# Tension and Acceleration in Pulley System

1. Oct 27, 2008

### hbweb500

I recently did a problem where two masses were connected to the same massless string in an Atwood's machine, yet they had different accelerations. This wasn't really intuitive to me. If one mass had a greater magnitude of acceleration than the other mass, then it would imply that the bit of string above the one mass also had a greater acceleration than a bit above the other mass. If tension is the same throughout and the tiny bits of string are massless, then where does the extra force come from to accelerate the one bit of string more than the other?

I know my thinking is wrong, but I'm trying to find out where. I think it might lie in my hazy understanding of tension. Also, I realize my question might be hazy as well, I will try to post a diagram of what I am asking later when I have time.

2. Oct 27, 2008

### hbweb500

So if the right mass is much greater than the mass attached to the movable pulley, then the right mass will fall and the center pulley will be lifted. All the time, the string above the mass to the right will accelerate at the same rate as the mass, while a bit of string above where the string is attached to the ground to the left will have no acceleration.

My question is, if the string has uniform tension, then wouldnt a force diagram for the bit of string above the mass and the bit of string attached to the ground look the same? And if they do, then how is one accelerating while the other isn't?

3. Oct 27, 2008

### Ben Niehoff

The acceleration of the middle pulley should be exactly half the acceleration of the mass on the right. Look at the length of string that has to move in each case.

4. Oct 27, 2008

### hbweb500

Right, I understand and can get the right answer. I understand string conservation. I just don't quite get how different parts of the same string can have different accelerations when (seemingly) the same forces are acting on them.

5. Oct 28, 2008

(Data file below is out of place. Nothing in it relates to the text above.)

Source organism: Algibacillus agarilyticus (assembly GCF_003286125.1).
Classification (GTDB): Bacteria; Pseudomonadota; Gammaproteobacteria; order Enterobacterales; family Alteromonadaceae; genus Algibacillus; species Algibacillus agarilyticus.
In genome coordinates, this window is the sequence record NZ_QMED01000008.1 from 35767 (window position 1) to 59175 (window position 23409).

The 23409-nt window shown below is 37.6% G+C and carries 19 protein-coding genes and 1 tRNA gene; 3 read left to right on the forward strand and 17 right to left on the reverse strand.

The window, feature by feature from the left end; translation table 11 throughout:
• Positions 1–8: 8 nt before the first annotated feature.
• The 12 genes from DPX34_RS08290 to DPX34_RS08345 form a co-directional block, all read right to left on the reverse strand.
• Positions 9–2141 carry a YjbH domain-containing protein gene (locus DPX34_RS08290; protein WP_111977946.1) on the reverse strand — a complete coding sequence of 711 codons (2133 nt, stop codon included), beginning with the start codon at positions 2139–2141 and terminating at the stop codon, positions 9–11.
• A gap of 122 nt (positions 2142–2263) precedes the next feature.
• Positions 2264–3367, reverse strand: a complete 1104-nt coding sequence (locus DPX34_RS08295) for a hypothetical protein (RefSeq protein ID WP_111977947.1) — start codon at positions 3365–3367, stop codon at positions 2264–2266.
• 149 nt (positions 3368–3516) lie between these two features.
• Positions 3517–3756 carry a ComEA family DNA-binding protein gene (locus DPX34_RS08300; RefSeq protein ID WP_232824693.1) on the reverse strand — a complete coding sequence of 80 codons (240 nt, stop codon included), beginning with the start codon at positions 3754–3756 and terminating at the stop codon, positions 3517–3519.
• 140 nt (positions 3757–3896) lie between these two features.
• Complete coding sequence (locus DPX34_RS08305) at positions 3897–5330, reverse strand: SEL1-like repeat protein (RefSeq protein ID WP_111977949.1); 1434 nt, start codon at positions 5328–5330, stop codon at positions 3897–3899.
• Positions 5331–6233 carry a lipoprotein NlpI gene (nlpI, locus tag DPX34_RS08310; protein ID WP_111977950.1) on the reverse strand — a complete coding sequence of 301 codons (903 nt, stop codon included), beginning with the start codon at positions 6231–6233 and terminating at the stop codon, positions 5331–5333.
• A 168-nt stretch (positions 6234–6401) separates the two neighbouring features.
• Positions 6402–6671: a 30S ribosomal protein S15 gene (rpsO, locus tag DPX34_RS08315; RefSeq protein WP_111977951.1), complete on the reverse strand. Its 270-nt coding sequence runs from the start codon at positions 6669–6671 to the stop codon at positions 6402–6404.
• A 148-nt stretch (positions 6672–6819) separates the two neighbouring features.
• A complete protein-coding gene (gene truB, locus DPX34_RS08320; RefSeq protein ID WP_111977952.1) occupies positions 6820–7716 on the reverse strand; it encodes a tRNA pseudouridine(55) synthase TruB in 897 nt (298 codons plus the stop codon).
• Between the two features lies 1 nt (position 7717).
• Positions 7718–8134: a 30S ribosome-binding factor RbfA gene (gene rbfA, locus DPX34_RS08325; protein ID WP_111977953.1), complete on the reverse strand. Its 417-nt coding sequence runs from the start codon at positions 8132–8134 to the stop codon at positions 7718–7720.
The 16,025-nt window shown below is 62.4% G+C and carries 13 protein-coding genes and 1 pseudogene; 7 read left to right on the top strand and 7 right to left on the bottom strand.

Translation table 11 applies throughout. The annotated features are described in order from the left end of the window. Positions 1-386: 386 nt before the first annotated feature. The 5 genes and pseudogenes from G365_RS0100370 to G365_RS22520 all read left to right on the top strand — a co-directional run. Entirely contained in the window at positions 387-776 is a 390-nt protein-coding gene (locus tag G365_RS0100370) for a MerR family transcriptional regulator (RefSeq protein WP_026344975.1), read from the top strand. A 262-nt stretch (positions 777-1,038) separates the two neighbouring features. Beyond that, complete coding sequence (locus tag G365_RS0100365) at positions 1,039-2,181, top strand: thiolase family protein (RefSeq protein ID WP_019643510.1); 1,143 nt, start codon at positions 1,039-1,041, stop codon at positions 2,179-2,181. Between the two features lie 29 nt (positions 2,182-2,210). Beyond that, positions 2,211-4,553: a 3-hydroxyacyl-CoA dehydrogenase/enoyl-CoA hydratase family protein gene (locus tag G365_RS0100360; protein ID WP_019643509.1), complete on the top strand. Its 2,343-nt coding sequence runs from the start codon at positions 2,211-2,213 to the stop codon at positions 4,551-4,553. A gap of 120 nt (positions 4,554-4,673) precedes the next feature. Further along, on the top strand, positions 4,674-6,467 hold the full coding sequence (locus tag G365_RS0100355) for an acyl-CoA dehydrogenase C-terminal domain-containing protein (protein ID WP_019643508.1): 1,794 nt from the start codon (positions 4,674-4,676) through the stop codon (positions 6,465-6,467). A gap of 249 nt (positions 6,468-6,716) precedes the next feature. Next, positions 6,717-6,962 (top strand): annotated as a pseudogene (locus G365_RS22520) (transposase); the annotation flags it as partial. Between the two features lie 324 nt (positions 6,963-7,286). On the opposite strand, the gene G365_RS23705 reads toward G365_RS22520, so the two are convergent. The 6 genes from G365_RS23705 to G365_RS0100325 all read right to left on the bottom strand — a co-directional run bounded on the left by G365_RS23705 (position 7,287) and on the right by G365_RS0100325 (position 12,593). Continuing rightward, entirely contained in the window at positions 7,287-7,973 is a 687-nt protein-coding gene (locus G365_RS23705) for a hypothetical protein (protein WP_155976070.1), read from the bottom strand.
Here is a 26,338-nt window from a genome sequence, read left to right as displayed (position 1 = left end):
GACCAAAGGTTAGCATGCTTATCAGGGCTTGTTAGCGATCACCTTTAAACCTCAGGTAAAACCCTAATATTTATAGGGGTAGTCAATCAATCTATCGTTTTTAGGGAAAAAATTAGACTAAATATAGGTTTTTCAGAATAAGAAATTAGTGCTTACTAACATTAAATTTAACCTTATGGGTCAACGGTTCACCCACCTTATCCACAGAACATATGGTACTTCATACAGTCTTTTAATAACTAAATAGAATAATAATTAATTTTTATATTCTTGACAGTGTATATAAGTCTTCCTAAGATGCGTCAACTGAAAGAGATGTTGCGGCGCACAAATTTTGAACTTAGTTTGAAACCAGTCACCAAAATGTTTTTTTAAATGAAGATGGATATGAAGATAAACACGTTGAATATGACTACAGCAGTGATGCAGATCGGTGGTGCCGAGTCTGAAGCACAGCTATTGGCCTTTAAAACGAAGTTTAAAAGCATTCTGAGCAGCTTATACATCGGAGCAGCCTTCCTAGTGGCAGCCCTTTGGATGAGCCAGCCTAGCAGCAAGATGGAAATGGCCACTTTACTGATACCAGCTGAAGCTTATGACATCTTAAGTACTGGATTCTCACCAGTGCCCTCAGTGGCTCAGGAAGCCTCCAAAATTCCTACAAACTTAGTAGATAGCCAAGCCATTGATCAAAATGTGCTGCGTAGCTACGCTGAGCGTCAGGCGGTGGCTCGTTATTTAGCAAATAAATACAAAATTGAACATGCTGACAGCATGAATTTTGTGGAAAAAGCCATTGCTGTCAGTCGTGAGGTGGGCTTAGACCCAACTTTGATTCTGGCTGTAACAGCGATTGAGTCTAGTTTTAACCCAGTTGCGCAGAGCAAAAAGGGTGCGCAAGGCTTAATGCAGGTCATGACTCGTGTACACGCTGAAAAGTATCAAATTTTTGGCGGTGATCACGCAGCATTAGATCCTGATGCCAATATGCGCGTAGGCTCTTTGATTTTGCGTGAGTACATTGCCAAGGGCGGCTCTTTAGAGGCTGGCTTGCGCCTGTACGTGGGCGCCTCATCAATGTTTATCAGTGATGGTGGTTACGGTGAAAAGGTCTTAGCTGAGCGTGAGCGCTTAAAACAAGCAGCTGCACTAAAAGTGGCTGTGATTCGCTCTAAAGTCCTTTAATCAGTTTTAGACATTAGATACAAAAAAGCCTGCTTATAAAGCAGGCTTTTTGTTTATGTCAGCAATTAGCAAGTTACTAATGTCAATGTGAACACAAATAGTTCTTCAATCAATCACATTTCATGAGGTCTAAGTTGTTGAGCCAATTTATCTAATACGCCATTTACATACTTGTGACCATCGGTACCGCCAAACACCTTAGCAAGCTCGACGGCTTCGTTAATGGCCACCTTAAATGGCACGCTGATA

### hbweb500

I'm going to bump, and at the same time add another question that might be related to my understanding of the original problem.

Suppose two people are in a field, pulling a massless rope either way with 50 newtons of force. They and the rope are stationary. The tension in the rope is 50 newtons.

Now suppose one of them pulls with 60 newtons of force. The system will accelerate. The free-body diagram, however, for a bit of rope has tension left equaling tension to the right, so the bit of rope shouldn't accelerate. This doesn't make sense to me.

6. Nov 2, 2008

### pallidin

Think about the one crucial aspect you are missing here. Angles. This permits acceleration.

Then think about tension. When an angular situation permits acceleration, the tension does not remain the same. In fact, when the speed doubles, the force(at that point) is cut in half. If it did not we would have free energy and perpetual motion machines.

I have done a considerable amount of private work on mechanically accelerative systems, so I do understand your questions and confusions, as I had them as well.

Perhaps this can help: With the pulley arrangement you posted, imagine that you placed tension meters(like the simple ones used to weigh a fish) in-between each pulley. Ah!

7. Nov 2, 2008

### Staff: Mentor

Since the bit of rope is massless, all you can say is that ΣF = ma = 0*a = 0, which tells you that the tension is the same throughout.

8. Nov 2, 2008

### Staff: Mentor

You think so? (The rope is massless; the pulleys massless and frictionless.)

9. Nov 2, 2008

### pallidin

Doc, I'm not talking about a static situation here. During pulley movement and segmental acceleration it is not possible for the tension to remain the same.

10. Nov 2, 2008

### Staff: Mentor

Neither am I. The pulleys accelerate, but the tension is the same throughout the rope.

11. Nov 2, 2008

### pallidin

Trust me, I built a 23 stage accelerative pulley system within a two floor building that nearly killed me. Tension differentials are a CRITICAL aspect of such experiments.

12. Nov 2, 2008

### pallidin

So, we have free energy! Nice!!!!!

13. Nov 2, 2008

### pallidin

I shouldn't be sarcastic. Sorry. But I have a hell of a lot of experience with this.

Perhaps were on the same page but mis-understanding each other.

14. Nov 2, 2008

### Staff: Mentor

I sure hope so, since this is physics 101. I'm curious as to why you think uniform tension leads to free energy.

15. Nov 2, 2008

### pallidin

Doc, I was being sarcastic. Again.

16. Nov 2, 2008

### pallidin

First of all, there is no such thing as uniform tension. That would imply FTL.

17. Nov 2, 2008

### zmike

I have the same problem understanding how is it possible for 2 objects attached by the same rope to have different accelerations. I thought the ropes and pulleys are assumed to be massless so how is it possible for the objects to have different a?

thanks

18. Nov 2, 2008

### pallidin

Keep in mind also, that "tension" is a result of an applied force, it is not a force in itself.

19. Nov 2, 2008

### pallidin

zmike, your questions are interesting and important. Please hold as I consider...

20. Nov 2, 2008

### pallidin

As the acceleration increases, the force drops proportionally(in your closed system scenario).

I know this is difficult, but does it make any sense to you?